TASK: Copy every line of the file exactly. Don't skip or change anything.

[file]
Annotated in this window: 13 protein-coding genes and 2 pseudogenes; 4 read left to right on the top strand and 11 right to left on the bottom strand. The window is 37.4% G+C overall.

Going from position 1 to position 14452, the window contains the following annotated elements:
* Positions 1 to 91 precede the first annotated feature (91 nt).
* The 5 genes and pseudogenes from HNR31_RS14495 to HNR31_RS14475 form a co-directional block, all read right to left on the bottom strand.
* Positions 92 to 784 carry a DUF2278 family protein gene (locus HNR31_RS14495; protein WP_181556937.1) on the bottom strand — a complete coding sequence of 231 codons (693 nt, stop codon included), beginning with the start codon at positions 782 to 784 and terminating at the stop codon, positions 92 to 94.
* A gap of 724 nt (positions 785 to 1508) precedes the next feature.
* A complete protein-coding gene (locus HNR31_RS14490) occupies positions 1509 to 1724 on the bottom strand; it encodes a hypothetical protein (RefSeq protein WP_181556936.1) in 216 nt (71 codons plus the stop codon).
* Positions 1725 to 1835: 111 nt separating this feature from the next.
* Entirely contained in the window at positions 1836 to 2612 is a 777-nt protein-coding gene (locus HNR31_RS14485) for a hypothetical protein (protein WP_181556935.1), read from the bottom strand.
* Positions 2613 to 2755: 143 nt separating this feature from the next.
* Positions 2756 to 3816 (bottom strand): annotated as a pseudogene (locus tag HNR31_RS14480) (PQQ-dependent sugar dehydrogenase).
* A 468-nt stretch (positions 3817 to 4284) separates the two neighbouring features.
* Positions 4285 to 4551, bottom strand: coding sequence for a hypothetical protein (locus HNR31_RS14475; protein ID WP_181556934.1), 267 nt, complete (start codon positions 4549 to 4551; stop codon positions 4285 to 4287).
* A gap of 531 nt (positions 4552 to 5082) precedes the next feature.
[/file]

Annotated in this window: 13 protein-coding genes and 2 pseudogenes; 4 read left to right on the top strand and 11 right to left on the bottom strand. The window is 37.4% G+C overall.

Going from position 1 to position 14452, the window contains the following annotated elements:
* Positions 1 to 91 precede the first annotated feature (91 nt).
* The 5 genes and pseudogenes from HNR31_RS14495 to HNR31_RS14475 form a co-directional block, all read right to left on the bottom strand.
* Positions 92 to 784 carry a DUF2278 family protein gene (locus HNR31_RS14495; protein WP_181556937.1) on the bottom strand — a complete coding sequence of 231 codons (693 nt, stop codon included), beginning with the start codon at positions 782 to 784 and terminating at the stop codon, positions 92 to 94.
* A gap of 724 nt (positions 785 to 1508) precedes the next feature.
* A complete protein-coding gene (locus HNR31_RS14490) occupies positions 1509 to 1724 on the bottom strand; it encodes a hypothetical protein (RefSeq protein WP_181556936.1) in 216 nt (71 codons plus the stop codon).
* Positions 1725 to 1835: 111 nt separating this feature from the next.
* Entirely contained in the window at positions 1836 to 2612 is a 777-nt protein-coding gene (locus HNR31_RS14485) for a hypothetical protein (protein WP_181556935.1), read from the bottom strand.
* Positions 2613 to 2755: 143 nt separating this feature from the next.
* Positions 2756 to 3816 (bottom strand): annotated as a pseudogene (locus tag HNR31_RS14480) (PQQ-dependent sugar dehydrogenase).
* A 468-nt stretch (positions 3817 to 4284) separates the two neighbouring features.
* Positions 4285 to 4551, bottom strand: coding sequence for a hypothetical protein (locus HNR31_RS14475; protein ID WP_181556934.1), 267 nt, complete (start codon positions 4549 to 4551; stop codon positions 4285 to 4287).
* A gap of 531 nt (positions 4552 to 5082) precedes the next feature.